Alzheimer’s Disease, Memory Loss, Dementia, and Neuropsychological Evaluations

Memory Loss or Cognitive Decline–Worried about Alzheimer’s Disease?

The memory circuits of the brain for immediate memory are very specific. They lie deep in the brain and involve the hippocampus. Alzheimer’s Disease, as well as Frontotemporal Lobar Degeneration and other dementias causing memory loss, like stroke and inflammation resulting from the remote effects of cancer elsewhere in the body, involve these deep areas of the brain. But these circuits must have the proper “voltage,” or attention input, to function properly. Only when these structures are “awake” and we’re alert (sleep problems play a critical role in this), and the nerve cells in these structures are functioning well, can they help the other areas of the brain lay down more lasting memories. They do this by changing the way networks of nerve cells in the brain fire and signal each other. This is how we remember names, events, faces, and other things we all need to remember.

When an abnormal process involves the laying down abnormal amounts of phosphorylated tau protein to form neurofibrillary tangles in nerve cells, these abnormal structures can disturb the functioning of these nerve cells, wherever they are in the brain. Depending on where they occur, and other abnormal structures they are sometimes associated with, memory loss can be a part of Alzheimer’s disease, Frontotemporal Lobar degeneration, Multisystem Atrophy, Lewy Body Disease, and other diseases we neurologists broadly classify as dementias. Where in the brain these abnormal structures have destroyed nerve cells and led to “atrophy,” or shrinkage of the brain, will determine what abnormal behaviors are associated with memory loss.

There are many reversible causes of memory loss or cognitive decline, and it’s important to check for each one, even if a disease like Alzheimer’s Disease is present. Only in this way can a person maintain as much quality of life for as long as they can.

Sometimes, detailed neuropsychological testing has to be done to find defects in our thinking, or what we call cognitive function. Some of these tests are very specific to memory. Others involve personality testing and other functions of the brain. Imaging of the brain with MRI can show areas of degenerated nerve cells. PET scans can show areas of plaque accumulation in Alzheimer’s Disease. The circuitry of the brain can be tested to show if any abnormal electrical activity is occurring to disturb memory function. Blood work can be carried out to see whether any electrolyte abnormalities, vitamin deficiencies, or inflammation is occurring. Sometimes spinal fluid testing can be carried out to determine levels of degeneration.

Much is being learned about dementia through research. We at the RNI carry out clinical trials on dementia through our Research Center, including trials in Alzheimer’s Disease.

But at the RNI, our primary focus is on improving the quality of life for every single patient. To do this we have to be as sure as we can be about the correct diagnosis, and we need to make sure other factors, called comorbidities, are not making clinical symptoms worse.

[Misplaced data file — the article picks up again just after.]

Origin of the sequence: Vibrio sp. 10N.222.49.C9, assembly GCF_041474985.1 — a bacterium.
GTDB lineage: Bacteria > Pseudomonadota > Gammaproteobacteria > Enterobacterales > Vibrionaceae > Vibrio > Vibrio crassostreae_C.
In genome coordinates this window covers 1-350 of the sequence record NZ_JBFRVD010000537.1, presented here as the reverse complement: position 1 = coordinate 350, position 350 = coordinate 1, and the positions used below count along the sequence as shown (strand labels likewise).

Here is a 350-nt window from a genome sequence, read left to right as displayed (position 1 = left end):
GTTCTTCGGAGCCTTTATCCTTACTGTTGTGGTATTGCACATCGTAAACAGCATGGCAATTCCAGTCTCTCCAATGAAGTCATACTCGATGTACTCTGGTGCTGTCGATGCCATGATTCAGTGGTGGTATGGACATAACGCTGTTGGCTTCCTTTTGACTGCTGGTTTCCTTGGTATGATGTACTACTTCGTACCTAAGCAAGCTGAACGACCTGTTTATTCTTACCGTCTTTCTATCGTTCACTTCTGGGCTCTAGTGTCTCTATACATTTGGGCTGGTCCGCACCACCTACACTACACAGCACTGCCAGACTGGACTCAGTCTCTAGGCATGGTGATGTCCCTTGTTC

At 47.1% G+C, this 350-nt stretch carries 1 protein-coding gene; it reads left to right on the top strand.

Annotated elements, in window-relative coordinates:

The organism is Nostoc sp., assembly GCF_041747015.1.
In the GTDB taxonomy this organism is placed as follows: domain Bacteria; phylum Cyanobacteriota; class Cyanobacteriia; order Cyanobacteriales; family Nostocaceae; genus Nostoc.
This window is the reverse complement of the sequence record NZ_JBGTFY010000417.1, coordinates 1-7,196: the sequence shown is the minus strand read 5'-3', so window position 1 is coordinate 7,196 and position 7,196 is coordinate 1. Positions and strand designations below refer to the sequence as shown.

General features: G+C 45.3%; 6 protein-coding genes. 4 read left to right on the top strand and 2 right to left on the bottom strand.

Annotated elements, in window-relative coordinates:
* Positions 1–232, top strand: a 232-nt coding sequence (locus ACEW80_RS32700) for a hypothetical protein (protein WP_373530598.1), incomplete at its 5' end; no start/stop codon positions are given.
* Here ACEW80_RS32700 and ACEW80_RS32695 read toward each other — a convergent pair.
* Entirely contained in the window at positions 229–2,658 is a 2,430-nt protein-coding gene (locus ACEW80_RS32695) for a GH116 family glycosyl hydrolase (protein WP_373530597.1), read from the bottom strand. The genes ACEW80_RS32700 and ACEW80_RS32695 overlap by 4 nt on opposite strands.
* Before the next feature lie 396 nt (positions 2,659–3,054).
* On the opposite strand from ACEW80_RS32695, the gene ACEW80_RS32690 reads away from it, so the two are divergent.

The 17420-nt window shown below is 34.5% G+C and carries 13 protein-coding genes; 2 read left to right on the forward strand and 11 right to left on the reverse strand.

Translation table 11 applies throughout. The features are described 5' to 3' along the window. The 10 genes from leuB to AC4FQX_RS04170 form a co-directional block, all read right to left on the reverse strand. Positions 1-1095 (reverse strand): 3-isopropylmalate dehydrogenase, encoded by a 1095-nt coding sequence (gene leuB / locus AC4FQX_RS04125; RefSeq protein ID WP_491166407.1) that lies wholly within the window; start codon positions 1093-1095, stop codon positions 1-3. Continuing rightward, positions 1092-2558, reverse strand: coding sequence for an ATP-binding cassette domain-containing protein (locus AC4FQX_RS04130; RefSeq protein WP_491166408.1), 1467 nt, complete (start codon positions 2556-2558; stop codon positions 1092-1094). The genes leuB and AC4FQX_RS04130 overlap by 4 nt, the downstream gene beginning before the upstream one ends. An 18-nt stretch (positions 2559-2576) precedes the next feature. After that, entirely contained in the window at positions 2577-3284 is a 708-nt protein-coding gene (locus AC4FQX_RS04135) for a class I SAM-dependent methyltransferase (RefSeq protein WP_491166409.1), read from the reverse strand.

If you have memory loss, don’t wait.

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The role of neuropsychological evaluation in diagnosis and quality of life

Neuropsychological evaluations not only test memory and other cognitive functions, they can suggest how a person can make real life decisions every day, and how much help they need in decision making, driving, and relating to others.

Neuropsychological evaluations involve three factors:

  • Testing must be completed in a supportive and positive environment
  • One-on-one feedback must be given, and results explained in understandable terms
  • A plan for intervention and coping with difficulties must be provided

All this may take a while. The testing part of the evaluation typically takes 3-4 hours to complete. A feedback session is then scheduled, where results are reviewed and suggestions for intervention offered with the patient and, if appropriate, the caregiver.

Why a neuropsychological evaluation might be useful for you or a loved one

  • find possible problems with brain functioning
  • help to identify other cognitive or mental health issues
  • define brain-related strengths and weaknesses
  • guide treatment for a person’s personal, educational and/or professional needs
  • document possible changes in a person’s functioning over time

What is a neuropsychological evaluation?

A neuropsychological evaluation typically involves assessment of a person’s brain functioning with a group of standardized tests. These functions (e.g. memory, learning) form the necessary building blocks for successful living in an individual’s daily life.

How long will a neuropsychological evaluation last?

Most testing sessions are pretty detailed and can last up to 3 – 4 hours, though sometimes it doesn’t take that long.

What tests are used?

Standardized tests are used to assess the following:

  • Attention/concentration
  • Memory/learning
  • Problem-solving
  • Visual-spatial
  • Language
  • Motor
  • Emotional functioning
  • Achievement skills

Scheduling is easy at the RNI. Even though it’s good to have a neurological exam to help identify problems ahead of time, neuropsychological testing with Dr. Winsby can be scheduled by any provider when that person think it’s appropriate. Questions about insurance coverage can be answered as well. To schedule a neuropsychological evaluation with Dr. Wimsby at either the Northland or Lenexa offices, please call 913-894-1500.